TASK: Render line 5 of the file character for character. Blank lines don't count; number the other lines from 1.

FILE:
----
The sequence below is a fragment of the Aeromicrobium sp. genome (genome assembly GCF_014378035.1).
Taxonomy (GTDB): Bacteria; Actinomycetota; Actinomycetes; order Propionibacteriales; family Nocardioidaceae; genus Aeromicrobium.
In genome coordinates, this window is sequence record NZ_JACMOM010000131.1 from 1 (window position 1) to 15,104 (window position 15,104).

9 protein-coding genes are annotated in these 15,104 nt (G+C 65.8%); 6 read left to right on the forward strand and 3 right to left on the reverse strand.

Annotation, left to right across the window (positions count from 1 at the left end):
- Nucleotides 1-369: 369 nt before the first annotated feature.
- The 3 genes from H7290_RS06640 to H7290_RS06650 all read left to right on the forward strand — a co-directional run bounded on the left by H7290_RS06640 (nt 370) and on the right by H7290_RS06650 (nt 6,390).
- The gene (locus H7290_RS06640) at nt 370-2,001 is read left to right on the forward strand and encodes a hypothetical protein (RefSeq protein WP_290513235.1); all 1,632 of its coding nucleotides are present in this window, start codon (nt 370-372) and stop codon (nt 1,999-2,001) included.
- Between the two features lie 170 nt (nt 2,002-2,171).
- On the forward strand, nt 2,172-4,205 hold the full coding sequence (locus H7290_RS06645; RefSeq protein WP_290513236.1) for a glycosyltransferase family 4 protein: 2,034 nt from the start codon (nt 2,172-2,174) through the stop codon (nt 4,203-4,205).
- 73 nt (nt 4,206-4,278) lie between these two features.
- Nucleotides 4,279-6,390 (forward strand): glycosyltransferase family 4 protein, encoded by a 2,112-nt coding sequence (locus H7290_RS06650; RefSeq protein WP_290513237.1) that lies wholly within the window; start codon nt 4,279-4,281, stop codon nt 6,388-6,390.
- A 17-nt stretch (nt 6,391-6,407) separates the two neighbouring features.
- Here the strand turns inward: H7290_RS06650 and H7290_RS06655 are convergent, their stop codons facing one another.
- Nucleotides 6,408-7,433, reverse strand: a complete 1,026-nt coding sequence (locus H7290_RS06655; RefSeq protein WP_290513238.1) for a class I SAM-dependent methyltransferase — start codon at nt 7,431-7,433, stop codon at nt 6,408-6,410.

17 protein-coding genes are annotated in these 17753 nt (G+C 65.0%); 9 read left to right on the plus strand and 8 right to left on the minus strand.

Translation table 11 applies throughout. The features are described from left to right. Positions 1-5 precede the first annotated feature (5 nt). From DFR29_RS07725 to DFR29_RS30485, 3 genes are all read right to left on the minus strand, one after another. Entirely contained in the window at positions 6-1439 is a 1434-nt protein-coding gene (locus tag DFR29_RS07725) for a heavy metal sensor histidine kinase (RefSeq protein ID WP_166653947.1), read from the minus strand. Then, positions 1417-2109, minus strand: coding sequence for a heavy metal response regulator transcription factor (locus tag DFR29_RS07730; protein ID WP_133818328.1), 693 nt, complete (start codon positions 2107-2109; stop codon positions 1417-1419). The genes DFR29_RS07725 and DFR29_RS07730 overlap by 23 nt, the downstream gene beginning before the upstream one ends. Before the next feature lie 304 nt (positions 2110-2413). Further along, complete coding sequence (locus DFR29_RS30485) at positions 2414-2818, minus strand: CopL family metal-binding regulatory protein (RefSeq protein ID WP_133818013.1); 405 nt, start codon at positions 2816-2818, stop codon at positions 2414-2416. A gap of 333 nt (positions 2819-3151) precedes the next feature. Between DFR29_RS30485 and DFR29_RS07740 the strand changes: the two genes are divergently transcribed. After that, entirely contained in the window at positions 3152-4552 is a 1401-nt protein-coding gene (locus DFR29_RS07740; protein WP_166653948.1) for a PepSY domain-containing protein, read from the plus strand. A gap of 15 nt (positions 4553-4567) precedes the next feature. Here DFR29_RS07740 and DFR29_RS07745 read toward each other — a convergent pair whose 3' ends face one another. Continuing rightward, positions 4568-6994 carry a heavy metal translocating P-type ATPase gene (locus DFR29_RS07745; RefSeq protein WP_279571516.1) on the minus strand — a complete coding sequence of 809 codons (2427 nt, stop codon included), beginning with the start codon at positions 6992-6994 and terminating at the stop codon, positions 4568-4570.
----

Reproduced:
Annotation, left to right across the window (positions count from 1 at the left end):